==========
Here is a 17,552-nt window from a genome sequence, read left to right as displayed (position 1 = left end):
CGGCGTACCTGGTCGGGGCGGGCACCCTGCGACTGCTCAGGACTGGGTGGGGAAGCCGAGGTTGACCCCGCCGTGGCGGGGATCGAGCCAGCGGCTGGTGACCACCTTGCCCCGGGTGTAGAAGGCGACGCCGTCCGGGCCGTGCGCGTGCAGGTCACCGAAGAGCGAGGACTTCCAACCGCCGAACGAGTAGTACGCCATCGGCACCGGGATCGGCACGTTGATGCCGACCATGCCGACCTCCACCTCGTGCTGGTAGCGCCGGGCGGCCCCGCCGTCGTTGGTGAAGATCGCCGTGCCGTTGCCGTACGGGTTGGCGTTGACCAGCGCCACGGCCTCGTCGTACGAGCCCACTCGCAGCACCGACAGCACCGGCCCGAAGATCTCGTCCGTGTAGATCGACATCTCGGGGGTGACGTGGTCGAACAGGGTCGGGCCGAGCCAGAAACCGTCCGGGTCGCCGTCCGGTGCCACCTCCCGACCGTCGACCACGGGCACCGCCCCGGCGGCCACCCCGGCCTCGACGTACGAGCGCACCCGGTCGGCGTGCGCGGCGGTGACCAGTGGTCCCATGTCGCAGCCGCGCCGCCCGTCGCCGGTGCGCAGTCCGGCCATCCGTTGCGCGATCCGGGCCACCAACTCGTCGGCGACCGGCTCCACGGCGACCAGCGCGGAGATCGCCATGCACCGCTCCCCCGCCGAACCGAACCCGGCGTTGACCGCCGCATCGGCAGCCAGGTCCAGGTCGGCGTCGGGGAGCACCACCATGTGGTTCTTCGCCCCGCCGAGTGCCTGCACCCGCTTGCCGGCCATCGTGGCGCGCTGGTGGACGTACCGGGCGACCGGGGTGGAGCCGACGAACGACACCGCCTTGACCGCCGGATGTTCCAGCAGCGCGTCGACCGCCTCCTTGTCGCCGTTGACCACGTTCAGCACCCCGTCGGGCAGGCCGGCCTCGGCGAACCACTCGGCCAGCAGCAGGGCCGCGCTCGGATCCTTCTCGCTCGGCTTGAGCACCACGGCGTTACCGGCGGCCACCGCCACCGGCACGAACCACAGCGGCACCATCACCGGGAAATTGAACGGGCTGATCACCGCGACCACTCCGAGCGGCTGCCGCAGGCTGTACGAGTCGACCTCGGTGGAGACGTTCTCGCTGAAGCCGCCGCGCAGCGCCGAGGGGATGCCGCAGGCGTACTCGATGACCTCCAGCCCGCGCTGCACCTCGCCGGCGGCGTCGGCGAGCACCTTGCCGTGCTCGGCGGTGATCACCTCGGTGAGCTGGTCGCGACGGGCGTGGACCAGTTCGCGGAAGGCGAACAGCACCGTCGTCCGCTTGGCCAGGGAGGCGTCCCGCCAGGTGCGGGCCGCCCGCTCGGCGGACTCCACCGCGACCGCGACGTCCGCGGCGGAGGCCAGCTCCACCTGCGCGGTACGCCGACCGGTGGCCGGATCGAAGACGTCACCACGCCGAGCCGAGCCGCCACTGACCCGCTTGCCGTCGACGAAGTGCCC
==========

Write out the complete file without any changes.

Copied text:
Here is a 17,552-nt window from a genome sequence, read left to right as displayed (position 1 = left end):
CGGCGTACCTGGTCGGGGCGGGCACCCTGCGACTGCTCAGGACTGGGTGGGGAAGCCGAGGTTGACCCCGCCGTGGCGGGGATCGAGCCAGCGGCTGGTGACCACCTTGCCCCGGGTGTAGAAGGCGACGCCGTCCGGGCCGTGCGCGTGCAGGTCACCGAAGAGCGAGGACTTCCAACCGCCGAACGAGTAGTACGCCATCGGCACCGGGATCGGCACGTTGATGCCGACCATGCCGACCTCCACCTCGTGCTGGTAGCGCCGGGCGGCCCCGCCGTCGTTGGTGAAGATCGCCGTGCCGTTGCCGTACGGGTTGGCGTTGACCAGCGCCACGGCCTCGTCGTACGAGCCCACTCGCAGCACCGACAGCACCGGCCCGAAGATCTCGTCCGTGTAGATCGACATCTCGGGGGTGACGTGGTCGAACAGGGTCGGGCCGAGCCAGAAACCGTCCGGGTCGCCGTCCGGTGCCACCTCCCGACCGTCGACCACGGGCACCGCCCCGGCGGCCACCCCGGCCTCGACGTACGAGCGCACCCGGTCGGCGTGCGCGGCGGTGACCAGTGGTCCCATGTCGCAGCCGCGCCGCCCGTCGCCGGTGCGCAGTCCGGCCATCCGTTGCGCGATCCGGGCCACCAACTCGTCGGCGACCGGCTCCACGGCGACCAGCGCGGAGATCGCCATGCACCGCTCCCCCGCCGAACCGAACCCGGCGTTGACCGCCGCATCGGCAGCCAGGTCCAGGTCGGCGTCGGGGAGCACCACCATGTGGTTCTTCGCCCCGCCGAGTGCCTGCACCCGCTTGCCGGCCATCGTGGCGCGCTGGTGGACGTACCGGGCGACCGGGGTGGAGCCGACGAACGACACCGCCTTGACCGCCGGATGTTCCAGCAGCGCGTCGACCGCCTCCTTGTCGCCGTTGACCACGTTCAGCACCCCGTCGGGCAGGCCGGCCTCGGCGAACCACTCGGCCAGCAGCAGGGCCGCGCTCGGATCCTTCTCGCTCGGCTTGAGCACCACGGCGTTACCGGCGGCCACCGCCACCGGCACGAACCACAGCGGCACCATCACCGGGAAATTGAACGGGCTGATCACCGCGACCACTCCGAGCGGCTGCCGCAGGCTGTACGAGTCGACCTCGGTGGAGACGTTCTCGCTGAAGCCGCCGCGCAGCGCCGAGGGGATGCCGCAGGCGTACTCGATGACCTCCAGCCCGCGCTGCACCTCGCCGGCGGCGTCGGCGAGCACCTTGCCGTGCTCGGCGGTGATCACCTCGGTGAGCTGGTCGCGACGGGCGTGGACCAGTTCGCGGAAGGCGAACAGCACCGTCGTCCGCTTGGCCAGGGAGGCGTCCCGCCAGGTGCGGGCCGCCCGCTCGGCGGACTCCACCGCGACCGCGACGTCCGCGGCGGAGGCCAGCTCCACCTGCGCGGTACGCCGACCGGTGGCCGGATCGAAGACGTCACCACGCCGAGCCGAGCCGCCACTGACCCGCTTGCCGTCGACGAAGTGCCC